It’s National Adoption Week here in the UK this week (16th – 22nd October) and as in previous years, the need to find families for some of the most vulnerable children, remains at the heart of event
There are many reasons why a mother might decide to choose adoption. But of all the reasons listed, the one closest to my heart, is when a woman finds out she is having or has had a baby with Down Syndrome and she no longer wants her baby. Perhaps she had found out at birth or perhaps she’d known prior and not wanted to have an abortion, but nevertheless, in both cases, because of the DS, these women, no longer want their child. When a woman chooses adoption, some people might say she isn’t making the choice to give up. Some believe it is an act of love to put a child’s needs ahead of their own desires and I do understand that to a point. But as a mother to three children myself, I can’t even imagine being put in that heart wrenching position. Is there really that little hope?
Something that has played on my mind for a long while now and something i’ve felt really passionate about writing about, are those babies. The babies who happen to have Down Syndrome that are born, aren’t wanted and are put into foster care, hoping ultimately, to be placed with an adoptive family.
You see, I am contacted via my blog and page, by women who have recently given birth to a baby with DS a lot. So many of them had post natal diagnosis’ and usually have had a big big shock. Mostly these women are going through a tough time but in the main, seem to get through it. But amongst those messages and of those women that contact me, I can’t tell you the number of them that have been told by their hospital, whether it be openly or off the record, that if they wanted to leave their baby there (e.g if they didn’t want him or her because of the news they’d just gotten), then that’d be ok. Whether that be by a consultant paediatrician, a midwife or perhaps even a nursing assistant, having a private word in hushed tones… these women have actively been told, that if they didn’t want to take their babies home with them, they could sort placing them in care.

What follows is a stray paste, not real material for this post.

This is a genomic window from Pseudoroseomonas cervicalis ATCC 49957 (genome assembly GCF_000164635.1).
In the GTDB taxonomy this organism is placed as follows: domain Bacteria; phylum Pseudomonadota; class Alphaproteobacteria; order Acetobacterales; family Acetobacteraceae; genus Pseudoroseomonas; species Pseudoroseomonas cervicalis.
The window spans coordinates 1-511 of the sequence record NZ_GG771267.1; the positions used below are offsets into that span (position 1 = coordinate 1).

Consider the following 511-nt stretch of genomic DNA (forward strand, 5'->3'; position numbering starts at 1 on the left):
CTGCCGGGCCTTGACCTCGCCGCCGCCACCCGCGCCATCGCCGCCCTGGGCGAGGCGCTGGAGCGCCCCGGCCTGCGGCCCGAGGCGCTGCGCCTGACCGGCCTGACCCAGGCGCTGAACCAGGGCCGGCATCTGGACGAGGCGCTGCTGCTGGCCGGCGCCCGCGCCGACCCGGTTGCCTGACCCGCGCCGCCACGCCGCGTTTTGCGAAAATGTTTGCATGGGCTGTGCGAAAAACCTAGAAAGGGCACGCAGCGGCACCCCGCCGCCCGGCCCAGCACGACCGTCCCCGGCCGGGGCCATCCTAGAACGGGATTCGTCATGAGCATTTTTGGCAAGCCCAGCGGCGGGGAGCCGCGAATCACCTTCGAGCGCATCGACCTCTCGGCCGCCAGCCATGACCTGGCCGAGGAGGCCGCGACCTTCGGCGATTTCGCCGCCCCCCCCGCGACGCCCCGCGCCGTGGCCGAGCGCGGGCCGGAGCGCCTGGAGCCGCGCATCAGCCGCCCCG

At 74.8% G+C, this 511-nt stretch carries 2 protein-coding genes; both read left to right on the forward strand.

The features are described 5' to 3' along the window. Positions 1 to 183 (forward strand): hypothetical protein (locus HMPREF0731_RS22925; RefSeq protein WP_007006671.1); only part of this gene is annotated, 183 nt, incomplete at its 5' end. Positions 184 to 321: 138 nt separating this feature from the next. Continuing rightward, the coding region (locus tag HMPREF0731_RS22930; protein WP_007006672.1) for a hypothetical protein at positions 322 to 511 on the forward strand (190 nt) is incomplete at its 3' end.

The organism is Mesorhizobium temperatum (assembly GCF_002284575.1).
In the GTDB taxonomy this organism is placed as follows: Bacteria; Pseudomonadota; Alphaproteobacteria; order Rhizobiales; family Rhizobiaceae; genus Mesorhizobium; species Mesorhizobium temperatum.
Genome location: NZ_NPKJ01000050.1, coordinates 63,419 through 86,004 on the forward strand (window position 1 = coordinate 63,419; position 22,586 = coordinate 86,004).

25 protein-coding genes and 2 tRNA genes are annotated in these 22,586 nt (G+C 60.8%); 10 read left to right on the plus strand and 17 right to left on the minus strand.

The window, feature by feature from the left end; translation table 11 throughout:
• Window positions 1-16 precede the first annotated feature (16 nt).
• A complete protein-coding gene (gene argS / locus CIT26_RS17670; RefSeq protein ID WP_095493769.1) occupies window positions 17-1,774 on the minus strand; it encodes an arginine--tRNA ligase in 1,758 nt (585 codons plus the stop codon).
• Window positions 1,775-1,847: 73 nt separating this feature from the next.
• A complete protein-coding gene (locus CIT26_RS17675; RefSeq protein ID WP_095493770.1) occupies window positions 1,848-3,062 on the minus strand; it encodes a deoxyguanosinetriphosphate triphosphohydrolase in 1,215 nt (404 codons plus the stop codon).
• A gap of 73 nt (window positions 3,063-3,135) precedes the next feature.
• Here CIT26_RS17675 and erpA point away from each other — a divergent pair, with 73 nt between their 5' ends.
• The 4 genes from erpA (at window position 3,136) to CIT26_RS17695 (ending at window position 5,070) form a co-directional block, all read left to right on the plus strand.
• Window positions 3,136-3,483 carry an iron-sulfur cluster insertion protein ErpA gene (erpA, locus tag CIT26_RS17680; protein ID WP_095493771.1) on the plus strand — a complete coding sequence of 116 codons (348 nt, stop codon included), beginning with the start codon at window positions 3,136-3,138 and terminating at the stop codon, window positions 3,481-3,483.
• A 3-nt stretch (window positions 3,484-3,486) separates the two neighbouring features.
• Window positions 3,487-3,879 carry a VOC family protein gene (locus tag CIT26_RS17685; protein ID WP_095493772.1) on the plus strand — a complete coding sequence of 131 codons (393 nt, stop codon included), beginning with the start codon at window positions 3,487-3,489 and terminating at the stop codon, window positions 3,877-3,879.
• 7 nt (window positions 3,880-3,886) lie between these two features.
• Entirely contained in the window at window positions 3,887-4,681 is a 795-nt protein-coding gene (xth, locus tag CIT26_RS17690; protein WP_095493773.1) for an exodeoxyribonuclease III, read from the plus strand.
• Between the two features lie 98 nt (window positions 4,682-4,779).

Perhaps some of these women feel relieved as they think that that’s the only answer at that point in time? Or perhaps others might argue, if that’s the message the hospital/health care professionals are projecting (that it’s ok to leave your baby with them), no wonder there are babies placed on the adoption register, simply on the basis that they have Down Syndrome.
I don’t doubt that statistically the number of babies with DS placed with adoptive families, is fewer than recent years. I hope that with awareness being raised about what caring for a child with DS in this day and age means, would give both those expectant mothers with a prenatal diagnosis or the ones who find out at birth, hope, that life really will be ok.
It’s my understanding though, that the large majority of babies/children who are adopted can have underlying “issues” themselves. They may be suffering from neglect. The may have suffered abuse. Their mother may have even drank or taken drugs throughout her pregnancy and therefore they are at risk of having Foetal Alcohol Syndrome. The mother/father may have been mentally and emotionally unstable. From what i’m told, children aren’t in care because they come from intact families, with good standards of living and access to good health care and nutrition. Proposal for adoption by destitute, single mothers with poor prenatal care and inadequate diet, is sadly the most common reason why a child is available. The second most common is termination of parental rights, because of neglect and/or abuse. It’s been proven that lack of stimulation and consistent caregivers, poor nutrition, and physical/sexual abuse all interfere with normal development. These children fall behind in large and fine motor development, speech acquisition, and social skills. Many never find an individual with whom to complete attachment…. So with that in mind, can I ask why adopting a child with Down Syndrome would actually be so bad?
Yes, Oscar comes with his challenges but with a family behind him who love and care for him, he is genuinely thriving. Would a child with DS really be that awful?